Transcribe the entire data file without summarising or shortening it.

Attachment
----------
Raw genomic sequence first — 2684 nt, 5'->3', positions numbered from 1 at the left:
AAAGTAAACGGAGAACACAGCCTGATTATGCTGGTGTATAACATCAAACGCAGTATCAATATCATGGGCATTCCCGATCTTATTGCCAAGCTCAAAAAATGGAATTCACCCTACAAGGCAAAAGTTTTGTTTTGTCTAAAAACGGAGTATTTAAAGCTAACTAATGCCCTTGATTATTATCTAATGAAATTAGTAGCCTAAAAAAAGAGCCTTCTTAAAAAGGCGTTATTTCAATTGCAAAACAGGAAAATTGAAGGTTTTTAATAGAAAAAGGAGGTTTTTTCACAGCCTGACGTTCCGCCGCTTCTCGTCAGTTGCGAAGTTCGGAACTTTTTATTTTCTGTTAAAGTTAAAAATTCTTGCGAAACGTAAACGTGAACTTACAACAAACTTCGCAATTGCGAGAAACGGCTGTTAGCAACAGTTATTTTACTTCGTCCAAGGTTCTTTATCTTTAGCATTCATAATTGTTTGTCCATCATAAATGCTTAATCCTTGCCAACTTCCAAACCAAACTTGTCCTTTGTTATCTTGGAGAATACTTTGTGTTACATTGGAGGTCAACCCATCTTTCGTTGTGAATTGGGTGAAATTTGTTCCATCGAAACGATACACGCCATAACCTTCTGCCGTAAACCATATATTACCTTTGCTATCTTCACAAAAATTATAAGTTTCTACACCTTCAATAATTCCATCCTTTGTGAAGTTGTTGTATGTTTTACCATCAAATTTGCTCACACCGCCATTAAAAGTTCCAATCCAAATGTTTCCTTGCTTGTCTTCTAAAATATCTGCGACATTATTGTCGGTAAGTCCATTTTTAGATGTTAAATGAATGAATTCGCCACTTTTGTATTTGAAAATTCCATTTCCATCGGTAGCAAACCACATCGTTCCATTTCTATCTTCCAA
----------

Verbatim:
Raw genomic sequence first — 2684 nt, 5'->3', positions numbered from 1 at the left:
AAAGTAAACGGAGAACACAGCCTGATTATGCTGGTGTATAACATCAAACGCAGTATCAATATCATGGGCATTCCCGATCTTATTGCCAAGCTCAAAAAATGGAATTCACCCTACAAGGCAAAAGTTTTGTTTTGTCTAAAAACGGAGTATTTAAAGCTAACTAATGCCCTTGATTATTATCTAATGAAATTAGTAGCCTAAAAAAAGAGCCTTCTTAAAAAGGCGTTATTTCAATTGCAAAACAGGAAAATTGAAGGTTTTTAATAGAAAAAGGAGGTTTTTTCACAGCCTGACGTTCCGCCGCTTCTCGTCAGTTGCGAAGTTCGGAACTTTTTATTTTCTGTTAAAGTTAAAAATTCTTGCGAAACGTAAACGTGAACTTACAACAAACTTCGCAATTGCGAGAAACGGCTGTTAGCAACAGTTATTTTACTTCGTCCAAGGTTCTTTATCTTTAGCATTCATAATTGTTTGTCCATCATAAATGCTTAATCCTTGCCAACTTCCAAACCAAACTTGTCCTTTGTTATCTTGGAGAATACTTTGTGTTACATTGGAGGTCAACCCATCTTTCGTTGTGAATTGGGTGAAATTTGTTCCATCGAAACGATACACGCCATAACCTTCTGCCGTAAACCATATATTACCTTTGCTATCTTCACAAAAATTATAAGTTTCTACACCTTCAATAATTCCATCCTTTGTGAAGTTGTTGTATGTTTTACCATCAAATTTGCTCACACCGCCATTAAAAGTTCCAATCCAAATGTTTCCTTGCTTGTCTTCTAAAATATCTGCGACATTATTGTCGGTAAGTCCATTTTTAGATGTTAAATGAATGAATTCGCCACTTTTGTATTTGAAAATTCCATTTCCATCGGTAGCAAACCACATCGTTCCATTTCTATCTTCCAA